The InvestSMART diversified portfolios have had a bias towards growth assets for some time. With relatively defensive bonds offering such low yields this had made sense. And for investors with very long-term investment horizons, the strategy probably still makes sense.
The problem now is that both bond and equity markets have performed so well and as a result the yields they offer have reduced. It is also a potential issue for investors that equities and bonds are tending to move together to a greater extent than we have seen in the last few decades, at least over shorter periods.
This is a direct result of central banks around the world keeping interest rates very low as they attempt to stimulate economies. This has worked to some degree but the strategy has had a greater effect on pushing up the prices of financial assets (bonds and shares) as well as other ‘real’ assets (such as property and infrastructure). These are called real assets as the dividends they offer should increase with inflation over the long term.
The graph below shows InvestSense’s estimates of forward looking ‘real’ returns (that is to say after inflation, which is currently expected to be a bit less than 2% in Australia over the longer term).
You’ll notice the grey line, which represents government bonds, has edged back to zero. This implies that over the long-term investors in government bonds will probably receive a negligible return after inflation while experiencing some volatility (short-term falls of 5-10% might be expected if it looks as though rates will ever rise again). For defensive investors with a short time horizon, cash looks like a more attractive option.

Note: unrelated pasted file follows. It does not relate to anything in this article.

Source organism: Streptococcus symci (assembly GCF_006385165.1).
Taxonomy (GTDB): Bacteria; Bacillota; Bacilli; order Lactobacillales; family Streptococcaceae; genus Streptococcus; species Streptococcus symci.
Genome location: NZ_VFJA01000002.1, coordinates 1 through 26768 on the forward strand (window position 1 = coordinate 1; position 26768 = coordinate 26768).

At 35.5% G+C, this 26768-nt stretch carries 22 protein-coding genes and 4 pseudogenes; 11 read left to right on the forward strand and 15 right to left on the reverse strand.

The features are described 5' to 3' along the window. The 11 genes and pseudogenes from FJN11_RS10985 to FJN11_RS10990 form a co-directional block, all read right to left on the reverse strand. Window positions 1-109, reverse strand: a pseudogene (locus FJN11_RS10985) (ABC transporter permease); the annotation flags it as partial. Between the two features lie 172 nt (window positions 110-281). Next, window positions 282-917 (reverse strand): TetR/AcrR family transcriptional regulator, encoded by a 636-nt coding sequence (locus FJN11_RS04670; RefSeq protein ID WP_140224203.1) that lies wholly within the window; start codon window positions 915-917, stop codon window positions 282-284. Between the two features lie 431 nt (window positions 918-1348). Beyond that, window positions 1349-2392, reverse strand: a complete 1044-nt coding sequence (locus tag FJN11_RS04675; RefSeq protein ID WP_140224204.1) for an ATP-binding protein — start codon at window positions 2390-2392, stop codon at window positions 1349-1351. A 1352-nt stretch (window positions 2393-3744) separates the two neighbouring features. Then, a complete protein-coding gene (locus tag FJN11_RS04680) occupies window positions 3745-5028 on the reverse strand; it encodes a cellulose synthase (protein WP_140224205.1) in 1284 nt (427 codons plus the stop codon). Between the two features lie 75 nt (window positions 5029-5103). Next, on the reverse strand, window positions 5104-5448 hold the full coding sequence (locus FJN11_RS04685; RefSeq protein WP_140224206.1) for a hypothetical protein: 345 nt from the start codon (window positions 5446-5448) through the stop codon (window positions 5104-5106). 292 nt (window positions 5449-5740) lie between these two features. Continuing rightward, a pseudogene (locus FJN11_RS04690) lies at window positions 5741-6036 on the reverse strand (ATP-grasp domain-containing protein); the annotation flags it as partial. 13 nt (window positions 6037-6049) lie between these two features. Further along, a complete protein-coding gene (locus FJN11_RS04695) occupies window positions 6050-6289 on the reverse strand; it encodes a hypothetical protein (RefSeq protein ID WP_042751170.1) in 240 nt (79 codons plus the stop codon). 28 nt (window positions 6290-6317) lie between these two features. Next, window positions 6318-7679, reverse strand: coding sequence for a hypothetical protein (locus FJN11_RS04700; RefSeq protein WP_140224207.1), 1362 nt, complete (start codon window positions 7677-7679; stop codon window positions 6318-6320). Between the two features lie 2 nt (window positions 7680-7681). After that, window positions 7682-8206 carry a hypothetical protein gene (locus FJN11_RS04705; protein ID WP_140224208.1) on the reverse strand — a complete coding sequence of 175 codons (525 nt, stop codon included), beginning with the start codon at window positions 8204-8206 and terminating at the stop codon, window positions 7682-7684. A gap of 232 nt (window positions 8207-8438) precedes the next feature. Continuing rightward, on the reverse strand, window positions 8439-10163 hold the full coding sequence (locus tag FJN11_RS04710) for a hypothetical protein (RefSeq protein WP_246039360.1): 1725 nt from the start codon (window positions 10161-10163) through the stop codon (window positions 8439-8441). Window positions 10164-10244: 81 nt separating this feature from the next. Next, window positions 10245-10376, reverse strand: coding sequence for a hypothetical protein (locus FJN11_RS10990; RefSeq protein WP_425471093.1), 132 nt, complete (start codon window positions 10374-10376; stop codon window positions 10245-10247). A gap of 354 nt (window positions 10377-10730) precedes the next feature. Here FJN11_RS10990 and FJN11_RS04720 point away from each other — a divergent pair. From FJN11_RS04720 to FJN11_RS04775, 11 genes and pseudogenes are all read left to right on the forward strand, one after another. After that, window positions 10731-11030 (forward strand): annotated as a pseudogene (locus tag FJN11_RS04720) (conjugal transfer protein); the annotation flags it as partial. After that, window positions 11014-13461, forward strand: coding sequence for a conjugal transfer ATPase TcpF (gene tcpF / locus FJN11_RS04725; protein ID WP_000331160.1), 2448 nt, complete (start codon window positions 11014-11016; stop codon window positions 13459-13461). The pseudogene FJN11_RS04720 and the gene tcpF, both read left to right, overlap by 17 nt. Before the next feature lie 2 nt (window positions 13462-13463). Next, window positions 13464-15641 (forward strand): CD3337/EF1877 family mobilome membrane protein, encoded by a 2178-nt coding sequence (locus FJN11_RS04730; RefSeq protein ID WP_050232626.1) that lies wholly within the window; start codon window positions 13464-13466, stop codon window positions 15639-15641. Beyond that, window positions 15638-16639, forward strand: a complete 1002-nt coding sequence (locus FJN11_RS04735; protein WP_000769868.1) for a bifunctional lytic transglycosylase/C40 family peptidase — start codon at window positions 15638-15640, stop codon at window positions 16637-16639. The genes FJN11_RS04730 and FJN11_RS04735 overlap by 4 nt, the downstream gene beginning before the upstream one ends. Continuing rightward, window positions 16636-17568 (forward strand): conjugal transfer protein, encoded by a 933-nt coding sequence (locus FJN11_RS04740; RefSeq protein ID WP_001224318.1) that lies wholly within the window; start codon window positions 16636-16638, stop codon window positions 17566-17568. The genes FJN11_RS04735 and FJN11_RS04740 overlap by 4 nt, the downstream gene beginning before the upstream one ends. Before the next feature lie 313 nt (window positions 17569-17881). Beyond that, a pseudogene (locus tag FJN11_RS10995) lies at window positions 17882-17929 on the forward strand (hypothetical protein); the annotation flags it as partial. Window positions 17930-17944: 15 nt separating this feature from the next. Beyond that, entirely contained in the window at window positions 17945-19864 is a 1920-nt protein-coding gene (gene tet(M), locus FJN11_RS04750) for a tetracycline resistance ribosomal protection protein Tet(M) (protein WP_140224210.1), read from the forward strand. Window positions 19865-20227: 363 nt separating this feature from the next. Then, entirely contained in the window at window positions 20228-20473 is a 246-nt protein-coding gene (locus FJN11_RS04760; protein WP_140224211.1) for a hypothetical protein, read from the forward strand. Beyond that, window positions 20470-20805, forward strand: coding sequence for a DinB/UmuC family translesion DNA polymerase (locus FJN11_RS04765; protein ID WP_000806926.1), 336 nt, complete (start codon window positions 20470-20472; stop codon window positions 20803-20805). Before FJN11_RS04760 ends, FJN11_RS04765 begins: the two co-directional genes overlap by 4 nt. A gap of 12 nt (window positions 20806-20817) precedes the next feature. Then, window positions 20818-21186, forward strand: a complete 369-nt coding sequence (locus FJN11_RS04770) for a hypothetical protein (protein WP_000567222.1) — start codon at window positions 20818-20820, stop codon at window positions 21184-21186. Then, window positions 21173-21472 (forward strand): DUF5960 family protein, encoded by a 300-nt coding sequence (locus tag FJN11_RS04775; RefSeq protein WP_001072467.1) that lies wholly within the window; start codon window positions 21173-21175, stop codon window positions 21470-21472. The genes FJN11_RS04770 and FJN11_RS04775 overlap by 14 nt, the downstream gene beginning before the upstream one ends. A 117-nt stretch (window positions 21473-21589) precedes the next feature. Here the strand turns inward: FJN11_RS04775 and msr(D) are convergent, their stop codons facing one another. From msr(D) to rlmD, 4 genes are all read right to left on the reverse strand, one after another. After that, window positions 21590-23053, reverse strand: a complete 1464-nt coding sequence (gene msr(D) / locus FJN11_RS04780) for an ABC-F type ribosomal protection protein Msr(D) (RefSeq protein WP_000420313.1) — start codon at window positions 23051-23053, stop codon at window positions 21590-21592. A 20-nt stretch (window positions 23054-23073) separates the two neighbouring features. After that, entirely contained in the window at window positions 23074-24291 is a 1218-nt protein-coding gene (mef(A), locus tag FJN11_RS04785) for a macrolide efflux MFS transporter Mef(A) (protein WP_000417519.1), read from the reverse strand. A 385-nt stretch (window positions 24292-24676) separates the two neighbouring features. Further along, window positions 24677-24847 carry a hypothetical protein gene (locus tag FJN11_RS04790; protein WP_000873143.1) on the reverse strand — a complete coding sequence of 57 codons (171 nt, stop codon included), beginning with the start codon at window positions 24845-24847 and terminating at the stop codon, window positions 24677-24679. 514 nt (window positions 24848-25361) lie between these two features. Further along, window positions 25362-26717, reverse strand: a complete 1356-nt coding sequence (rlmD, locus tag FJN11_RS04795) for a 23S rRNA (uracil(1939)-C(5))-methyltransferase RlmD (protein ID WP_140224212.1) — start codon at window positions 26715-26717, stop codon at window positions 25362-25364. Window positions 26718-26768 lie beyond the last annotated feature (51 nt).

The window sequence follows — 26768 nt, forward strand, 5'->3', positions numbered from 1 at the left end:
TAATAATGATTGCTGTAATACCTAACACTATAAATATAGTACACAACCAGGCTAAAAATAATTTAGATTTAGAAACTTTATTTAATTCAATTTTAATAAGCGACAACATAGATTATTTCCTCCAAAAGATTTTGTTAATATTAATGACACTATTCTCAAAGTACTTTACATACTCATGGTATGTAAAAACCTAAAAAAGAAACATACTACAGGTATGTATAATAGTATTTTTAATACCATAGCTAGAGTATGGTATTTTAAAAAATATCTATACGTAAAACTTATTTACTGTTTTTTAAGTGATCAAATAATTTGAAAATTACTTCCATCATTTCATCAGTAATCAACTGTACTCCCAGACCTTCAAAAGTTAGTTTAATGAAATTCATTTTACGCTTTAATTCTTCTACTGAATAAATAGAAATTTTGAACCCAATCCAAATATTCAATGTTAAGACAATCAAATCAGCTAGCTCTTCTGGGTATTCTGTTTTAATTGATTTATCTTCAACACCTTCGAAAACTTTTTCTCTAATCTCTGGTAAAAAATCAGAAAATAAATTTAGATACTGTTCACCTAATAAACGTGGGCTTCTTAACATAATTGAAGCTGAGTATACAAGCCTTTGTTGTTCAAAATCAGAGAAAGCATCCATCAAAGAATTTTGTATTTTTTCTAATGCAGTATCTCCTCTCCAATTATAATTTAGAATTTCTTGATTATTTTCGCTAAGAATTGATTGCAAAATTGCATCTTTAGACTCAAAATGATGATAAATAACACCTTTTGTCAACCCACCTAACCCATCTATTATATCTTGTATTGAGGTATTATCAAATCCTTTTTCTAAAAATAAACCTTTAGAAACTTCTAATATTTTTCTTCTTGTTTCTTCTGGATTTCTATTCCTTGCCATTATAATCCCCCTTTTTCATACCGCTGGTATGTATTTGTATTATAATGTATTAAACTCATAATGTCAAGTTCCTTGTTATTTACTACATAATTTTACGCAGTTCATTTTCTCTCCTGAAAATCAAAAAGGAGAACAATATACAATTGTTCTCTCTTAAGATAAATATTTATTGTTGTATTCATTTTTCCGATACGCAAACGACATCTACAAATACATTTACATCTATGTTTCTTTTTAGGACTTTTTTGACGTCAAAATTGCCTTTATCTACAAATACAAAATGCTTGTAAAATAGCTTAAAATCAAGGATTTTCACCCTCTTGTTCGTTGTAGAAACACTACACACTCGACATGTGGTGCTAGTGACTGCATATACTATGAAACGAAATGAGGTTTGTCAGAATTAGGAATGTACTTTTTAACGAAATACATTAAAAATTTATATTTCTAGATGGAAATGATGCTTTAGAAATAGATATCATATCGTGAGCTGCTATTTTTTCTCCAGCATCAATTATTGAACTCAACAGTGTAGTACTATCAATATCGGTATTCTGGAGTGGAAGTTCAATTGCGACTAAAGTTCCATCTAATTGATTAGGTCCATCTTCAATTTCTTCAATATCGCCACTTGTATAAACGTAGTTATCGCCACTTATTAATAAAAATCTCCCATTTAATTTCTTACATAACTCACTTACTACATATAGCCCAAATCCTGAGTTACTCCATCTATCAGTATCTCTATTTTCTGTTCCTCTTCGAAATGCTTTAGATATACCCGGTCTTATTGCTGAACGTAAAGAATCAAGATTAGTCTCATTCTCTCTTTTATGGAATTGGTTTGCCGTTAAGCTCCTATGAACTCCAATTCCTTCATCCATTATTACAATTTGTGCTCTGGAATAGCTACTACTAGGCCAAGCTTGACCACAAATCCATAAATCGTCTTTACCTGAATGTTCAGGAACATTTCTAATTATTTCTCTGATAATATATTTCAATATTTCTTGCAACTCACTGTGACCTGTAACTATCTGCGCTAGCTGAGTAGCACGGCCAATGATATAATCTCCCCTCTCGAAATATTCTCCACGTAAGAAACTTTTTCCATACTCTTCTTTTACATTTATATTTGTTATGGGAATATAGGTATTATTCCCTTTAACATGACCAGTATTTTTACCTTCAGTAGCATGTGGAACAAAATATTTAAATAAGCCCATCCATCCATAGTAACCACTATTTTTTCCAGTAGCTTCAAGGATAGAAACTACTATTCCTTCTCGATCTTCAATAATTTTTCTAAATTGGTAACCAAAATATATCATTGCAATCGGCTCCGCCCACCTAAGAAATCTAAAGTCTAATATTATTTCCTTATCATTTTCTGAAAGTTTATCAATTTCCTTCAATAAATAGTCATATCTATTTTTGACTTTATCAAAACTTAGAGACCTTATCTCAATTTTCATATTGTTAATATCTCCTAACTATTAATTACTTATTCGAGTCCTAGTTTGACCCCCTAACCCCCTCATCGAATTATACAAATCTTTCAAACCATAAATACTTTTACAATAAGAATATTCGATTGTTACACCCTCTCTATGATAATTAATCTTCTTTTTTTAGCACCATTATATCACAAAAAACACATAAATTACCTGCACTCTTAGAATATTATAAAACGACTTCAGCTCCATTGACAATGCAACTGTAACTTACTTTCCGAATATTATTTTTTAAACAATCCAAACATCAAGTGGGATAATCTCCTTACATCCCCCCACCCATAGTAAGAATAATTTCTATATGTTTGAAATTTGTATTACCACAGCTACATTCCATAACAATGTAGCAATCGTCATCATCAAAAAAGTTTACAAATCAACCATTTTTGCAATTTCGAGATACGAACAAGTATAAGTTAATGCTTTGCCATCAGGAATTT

Source: InvestSense, Bloomberg, Credit Suisse HOLT
Equities on the other hand are promising OK returns of 4-5% after inflation.
But it should be remembered that equities have benefited from falling interest rates, which forces return-hungry investors to move money out of bonds and into equities. The flip side of this is that if rates rise equities will also fall – and probably by more than bonds.
The advantage of equities, however, is that dividends should rise later on if inflation turns out to be a bit higher than expected.
Those people with a longer time horizon and who are looking for higher returns will probably want to hold on to those equities, but they will need to be aware of the risks. They might have to endure some quite significant short-term falls, maybe as much as 20-30% over a year or two, especially if it looks like rates might rise in the future.
In the absence of very dramatic upheaval in markets, however, long-term investors certainly don’t want to miss out on that 4-5% premium over cash, the compounding effect of which can be significant over long periods.
Putting all this together, we have made the defensive portfolios more defensive by increasing cash levels in order to preserve some of the gains made in the last few years.
If bonds start offering better expected returns in the future and the outlook for equities settles (or they just get cheaper), we would expect to reduce cash levels.
The more long-term focused portfolios are holding a little more cash now and we will reinvest that if and when markets offer better value or if new investment opportunities come along (which is highly likely in the rapidly evolving Exchange-Traded Funds market that we predominantly use).
On the other hand, equities aren’t exactly cheap. If the outlook for growth deteriorates we’re standing quite close to the fire exit and you might see a marked shift towards a more defensive strategy.
Overall, we don’t necessarily see the market falling precipitously in the near-term but we feel that these changes are a prudent measure to ensure the funds continue to achieve their investment objectives over the long-term.
It’s certainly not a good time for a ‘set and forget’ style of investing and we’ll let you know if anything changes.
The changes being made to each portfolio are shown below:
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